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Even as they confront Covid-19, Britain and the world must prepare for the threat of future pandemics.
A selection of the best letters received from our readers this week. Email firstname.lastname@example.org to have your thoughts voiced in the New Statesman magazine.
The philosopher was a self-described agnostic and remained open to the possibility that death was not the absolute end.
The best estimates are that the test will correctly identify at most 70 per cent of cases, and even that is probably generous.
It was a defeat finally to buy a Murdoch newspaper.
The way forward may not be for the lockdown to be stopped or extended, but for ministers to plan a transition.
Coronavirus has unleashed the latest round of doom-mongering.
Senators continue to insist that the problem is anything but the president.
Now that my body is alone, it is dissected. It lives only in images, in pieces.
The soothing phrase “guided by the science” means very little.
Unless the Covid-19 depression is followed by a rigorous transition to renewable energy, peak oil will return.
Your weekly dose of gossip from around Westminster.
Kate Bowler, the religious historian with a tough message about suffering.
New Zealand has had only 19 deaths among its 4.8 million population.
One doctor’s innovation saved a generation of children and changed medical practice.
The risk of a deadly resurgence of coronavirus could change the way we live for years to come.
David Ottewell and the New Statesman's new data journalism team highlight some of the key statistics behind the global crisis.
We must end our dogmatic reliance on global supply chains and adopt “just-in-case” thinking.
Following five nights of unrest, a fraught but fragile calm has returned to the poor suburbs of northern Paris, where many youths feel abandoned after a quarter of the city's population fled the lockdown.
A distinguished Oxford academic and newspaper critic, Carey has been a cultural influencer for 50 years. He is a high-establishment insider – and yet has never forgotten the social slights he experienced as a young man.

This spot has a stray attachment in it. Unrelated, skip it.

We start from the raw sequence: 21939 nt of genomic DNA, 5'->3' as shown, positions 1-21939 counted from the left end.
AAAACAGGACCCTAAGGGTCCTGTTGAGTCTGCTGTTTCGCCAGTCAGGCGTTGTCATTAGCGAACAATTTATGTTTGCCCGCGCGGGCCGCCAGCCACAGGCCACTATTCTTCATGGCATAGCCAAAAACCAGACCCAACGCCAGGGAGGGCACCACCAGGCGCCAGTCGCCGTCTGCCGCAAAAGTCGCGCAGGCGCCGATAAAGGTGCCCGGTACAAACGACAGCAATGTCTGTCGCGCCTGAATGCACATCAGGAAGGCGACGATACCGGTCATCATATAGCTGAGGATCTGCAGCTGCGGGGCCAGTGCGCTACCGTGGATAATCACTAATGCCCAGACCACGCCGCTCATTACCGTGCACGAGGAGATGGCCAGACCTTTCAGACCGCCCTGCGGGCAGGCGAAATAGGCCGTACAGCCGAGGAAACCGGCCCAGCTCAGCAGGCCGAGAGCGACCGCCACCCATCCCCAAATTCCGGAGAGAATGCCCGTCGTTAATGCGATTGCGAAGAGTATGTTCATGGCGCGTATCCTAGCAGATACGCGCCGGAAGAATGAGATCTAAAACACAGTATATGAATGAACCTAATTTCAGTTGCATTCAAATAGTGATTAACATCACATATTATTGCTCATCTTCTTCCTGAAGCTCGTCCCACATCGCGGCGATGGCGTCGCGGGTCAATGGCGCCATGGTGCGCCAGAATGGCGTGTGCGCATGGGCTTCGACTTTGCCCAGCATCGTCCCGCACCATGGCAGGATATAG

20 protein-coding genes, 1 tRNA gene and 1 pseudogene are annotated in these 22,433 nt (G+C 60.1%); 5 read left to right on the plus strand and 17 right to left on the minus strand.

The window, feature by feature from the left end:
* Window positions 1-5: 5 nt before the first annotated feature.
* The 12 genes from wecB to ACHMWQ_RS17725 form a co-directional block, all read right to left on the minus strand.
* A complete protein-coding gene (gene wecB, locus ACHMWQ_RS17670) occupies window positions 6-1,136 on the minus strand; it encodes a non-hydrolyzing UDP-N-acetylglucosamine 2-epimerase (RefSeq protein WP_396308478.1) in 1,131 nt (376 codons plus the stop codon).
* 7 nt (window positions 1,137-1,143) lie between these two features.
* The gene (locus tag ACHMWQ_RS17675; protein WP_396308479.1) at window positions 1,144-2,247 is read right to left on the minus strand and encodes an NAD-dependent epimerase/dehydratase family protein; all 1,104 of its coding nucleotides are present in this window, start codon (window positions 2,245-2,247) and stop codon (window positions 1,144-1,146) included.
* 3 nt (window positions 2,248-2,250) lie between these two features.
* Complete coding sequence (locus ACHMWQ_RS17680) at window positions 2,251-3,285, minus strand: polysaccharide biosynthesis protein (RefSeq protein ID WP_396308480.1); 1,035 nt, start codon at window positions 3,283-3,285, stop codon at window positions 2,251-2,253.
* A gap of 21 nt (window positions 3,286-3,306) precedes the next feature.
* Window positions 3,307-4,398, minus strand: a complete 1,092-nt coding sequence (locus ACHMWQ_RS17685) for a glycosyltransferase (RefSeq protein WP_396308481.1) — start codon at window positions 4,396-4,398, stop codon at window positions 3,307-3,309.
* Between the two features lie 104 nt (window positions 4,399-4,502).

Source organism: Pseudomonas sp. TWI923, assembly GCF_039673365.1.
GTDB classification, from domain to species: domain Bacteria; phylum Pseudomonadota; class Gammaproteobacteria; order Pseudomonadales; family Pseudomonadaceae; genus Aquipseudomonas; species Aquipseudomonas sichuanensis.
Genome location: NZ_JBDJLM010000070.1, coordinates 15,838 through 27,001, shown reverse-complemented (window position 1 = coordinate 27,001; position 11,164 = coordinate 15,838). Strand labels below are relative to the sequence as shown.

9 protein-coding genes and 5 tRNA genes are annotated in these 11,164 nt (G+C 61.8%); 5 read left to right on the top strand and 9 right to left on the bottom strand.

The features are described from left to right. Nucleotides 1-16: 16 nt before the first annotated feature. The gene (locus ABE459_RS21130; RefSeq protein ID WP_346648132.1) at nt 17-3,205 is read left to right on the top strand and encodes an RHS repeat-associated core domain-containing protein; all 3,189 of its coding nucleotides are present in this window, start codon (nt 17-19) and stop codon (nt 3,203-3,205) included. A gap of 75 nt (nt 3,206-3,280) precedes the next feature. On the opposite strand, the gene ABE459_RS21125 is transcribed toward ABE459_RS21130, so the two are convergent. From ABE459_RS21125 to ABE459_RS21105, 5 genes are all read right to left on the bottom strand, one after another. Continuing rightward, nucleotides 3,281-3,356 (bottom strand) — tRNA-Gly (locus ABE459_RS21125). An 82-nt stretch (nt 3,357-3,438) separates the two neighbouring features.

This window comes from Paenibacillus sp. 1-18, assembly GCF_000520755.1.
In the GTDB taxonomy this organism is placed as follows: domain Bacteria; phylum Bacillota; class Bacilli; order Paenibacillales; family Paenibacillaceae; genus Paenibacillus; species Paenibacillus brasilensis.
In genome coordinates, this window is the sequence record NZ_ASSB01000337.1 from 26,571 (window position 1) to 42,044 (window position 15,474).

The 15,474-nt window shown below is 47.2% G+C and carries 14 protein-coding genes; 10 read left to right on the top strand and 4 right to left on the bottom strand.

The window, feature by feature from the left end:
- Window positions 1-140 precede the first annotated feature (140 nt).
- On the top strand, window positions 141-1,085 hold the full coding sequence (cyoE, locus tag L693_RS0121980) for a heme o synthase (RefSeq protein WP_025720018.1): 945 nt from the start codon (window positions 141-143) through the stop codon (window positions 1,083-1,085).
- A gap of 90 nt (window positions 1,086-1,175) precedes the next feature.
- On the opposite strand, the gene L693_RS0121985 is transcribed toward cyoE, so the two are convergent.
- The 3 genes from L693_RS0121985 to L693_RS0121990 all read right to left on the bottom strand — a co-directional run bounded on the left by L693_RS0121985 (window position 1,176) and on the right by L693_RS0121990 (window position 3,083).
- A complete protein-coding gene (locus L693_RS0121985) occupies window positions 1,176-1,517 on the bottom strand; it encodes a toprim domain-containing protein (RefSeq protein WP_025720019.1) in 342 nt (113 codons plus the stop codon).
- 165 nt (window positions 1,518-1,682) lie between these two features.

Stuck indoors, many of us yearn for green spaces. But scientists are only beginning to grasp how the natural world helps us make sense of our own lives.
The 45th president of the US acts like a toddler – and his aides treat him like one too.
In memory of Albert Peters, 1900-52.
Why accepting the unknown can be a radical proposition.
Our series on landscapes continues with Christen Købke who, in art and life, ignored turbulent emotions and sought contentment.
Kitty Green uses absences and ellipses to depict the destruction caused by a predatory producer.
Here is art that transcends the darkness. Here, always, is colour.
Radio 4 is now completely obsessed with adding comedians to shows from historians, scientists, naturalists or linguists.
From my cramped London flat, I have been from the Hook of Holland to the Golden Horn, and across the Himalayas.
The jogger thundered past me, closer than anyone has been for a month, panting and spraying God knows what in his wake.
If you had told me six months ago that this would be my reality, I would have asked why my friends and family had disowned me and how both my partner and I had lost our jobs.
Our date has kicked off with a long silence. What, after all, do you say to a person you have spent every single minute with for the past month?
The novelist on what she's missing in lockdown, Angela Davis and Arundhati Roy, and our everyday heroes.
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